Dieing well in America – Part I

I’m not a theist, as those of you who know me, or who’ve read a bit here, are aware, but things keep happening… things that make me wonder… well, that make me think that somehow ‘the universe’ … at least our little bit of the energy spectrum we like to think of as the universe … is involved. Is that a cautious enough description?

I know you skeptics dismiss all this as just pure coincidence, and there’s no arguing with that, it well could be, but sometimes it just seems… it just bloody seems that there’s some intention out there, some unexplained connections that wend things round to fall in our laps in ways that just don’t quite – compute.

But, here it is: Since I finished Die Wise earlier this week I’d been trying to sort out my reactions and understandings to the point I could blog a bit about it, as it has had a tremendous, powerful, upheaving kind of effect on me, and I did introduce it a bit in the last blog post on this thread, with my story of the death of Ma-mama, hoping to work into a little more discussion of the book itself in the next few days, but not knowing really how to take it on, as it’s so large in scope and really covers so many more things about our lives than just the idea of how we die, tho that is central to everything.

And then, in The Sun magazine which just came this week is an interview with the author, Stephen Jenkinson. An interview in which he succinctly explains many of the things that are woven into the complex narrative form of the book, and will make it much easier for me to get a handle on what he’s actually saying here. An interview which is profoundly powerful and moving itself.

So, of course, the interview and the writing of the article and it’s printing etc. were clearly all done long before I began to want to try to write about it… but, it is just so interesting that all this concatenation occurs … and it just makes me wonder. Because I don’t think that it was my wanting it or needing it that made it appear, that’s too facile. What I think is that all of this is of a piece and is all part of some fabric, some whole cloth in which I am a single thread.

I weave. I write, I love the coincidence that makes me part of this life.

I will be transcribing from the article here, as The Sun is not online. (In fact, its Reader’s Write feature just began this month accepting digital entries!) For those of you who bother to read this but take exception to Jenkinson’s perspective, please realize that this is all deeply complex and to understand it requires immersion in the depth of it, which any simple format makes difficult. The book is heavily dependent on story, and the full grasp of much of what he says builds through the experiential power of those stories. Don’t dismiss this. It is a message of profound meaning for our world today, and deserves full consideration.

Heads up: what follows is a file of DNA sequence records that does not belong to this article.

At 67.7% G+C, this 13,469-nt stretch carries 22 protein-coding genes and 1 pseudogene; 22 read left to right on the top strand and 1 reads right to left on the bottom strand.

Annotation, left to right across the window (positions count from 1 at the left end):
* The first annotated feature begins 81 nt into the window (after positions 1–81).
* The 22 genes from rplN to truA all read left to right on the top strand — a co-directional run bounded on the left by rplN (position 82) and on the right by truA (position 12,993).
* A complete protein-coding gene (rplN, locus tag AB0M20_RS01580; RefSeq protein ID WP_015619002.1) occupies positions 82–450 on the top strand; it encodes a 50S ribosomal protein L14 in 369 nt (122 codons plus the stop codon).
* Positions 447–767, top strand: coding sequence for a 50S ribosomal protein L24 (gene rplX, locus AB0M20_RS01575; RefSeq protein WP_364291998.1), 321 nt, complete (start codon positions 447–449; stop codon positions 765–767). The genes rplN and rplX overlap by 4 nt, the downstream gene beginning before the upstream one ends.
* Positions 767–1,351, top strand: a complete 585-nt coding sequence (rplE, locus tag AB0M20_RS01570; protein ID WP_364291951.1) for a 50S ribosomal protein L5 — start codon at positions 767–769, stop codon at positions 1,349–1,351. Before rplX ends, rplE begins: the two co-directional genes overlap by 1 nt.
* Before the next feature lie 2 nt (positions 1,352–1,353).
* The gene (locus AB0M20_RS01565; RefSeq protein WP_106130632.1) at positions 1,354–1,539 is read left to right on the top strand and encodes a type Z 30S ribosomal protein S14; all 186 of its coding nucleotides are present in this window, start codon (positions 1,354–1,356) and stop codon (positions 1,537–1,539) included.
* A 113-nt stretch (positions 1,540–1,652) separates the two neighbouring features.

So. What does he say? He says first of all that he is primarily a farmer. Though I’m not a farmer, this resonates with me deeply, as I come from farmer folk, and some of my dearest friends are farmers. I know this will be understood at least by them.

When the interviewer asks if he has a ‘daily practice’ this is his reply:

Daily practice isn’t a term I use, so my first answer would be no. What I do principally is farm. The farm is everything. We have quite a few animals, and they all have to be tended. When you enter into that contract of disarray called the ‘domestication of animals,’ you might not know what you’re signing up for, but you soon find out. Your job is to compensate the animals for what you’re asking of them: that they not run away; that they reproduce on your doorstep; and that they more or less submit to the knife or the bullet when the time comes. That’s the story of domestication. And your job as a farmer is to make it close to a fair deal.

If I have a practice, that would be it: to try to hold up my end of that bargain. And I do the same with the plants on my farm. Crops can be just as easily enslaved and abused as animals – and typically are.

We have our daily rounds on the farm. Whatever general mayhem arises, you’ve got to respond to it. Right now we’re in a season of heavy change. At night it can be very cold, and there’s no forage in the fields or in the pasture. If you’re asking animals to reproduce, you’ve got to make sure they’re well fed.

I think this is what you might mean by ‘spiritual”: the willingness to be cognizant of these situations and to carry the thread of grief that’s stitched into them. Domestication darkens the doorstep of all involved. Leaning to farm means never escaping from that grief. Just because you’ve figured out what these animals need in order to procreate doesn’t mean you’re the boss. It means you’re pleading with them to do so. And feeding them well is part of your end of it. It’s a subtle exchange. I believe the animals know at some level what’s going on, but they know it from an animal’s perspective, not from a human’s perspective. There’s a kind of uneasy statement of intent that flows back and forth. On a farm the connection between death and life is clear, but in most of the culture a deep understanding of death doesn’t enter into people’s choices of their manner of life or how they educate their kids or what they say yes or no to.

North Americans need a great awakening. What we thought was so isn’t so; what we once believed to be true isn’t true and never was. Here are some of the lies we’re told: ‘There’s enough for everybody; we’ve just got a distribution problem. As long as we pay the sticker price for something, we’re entitled to have it. We get a vote in anything of real significance or importance. Dying is a rupture in the natural order of things.’

With any luck at all, before you’re thirty-five or forty, you wake up and realize that none of this is so. It never was.

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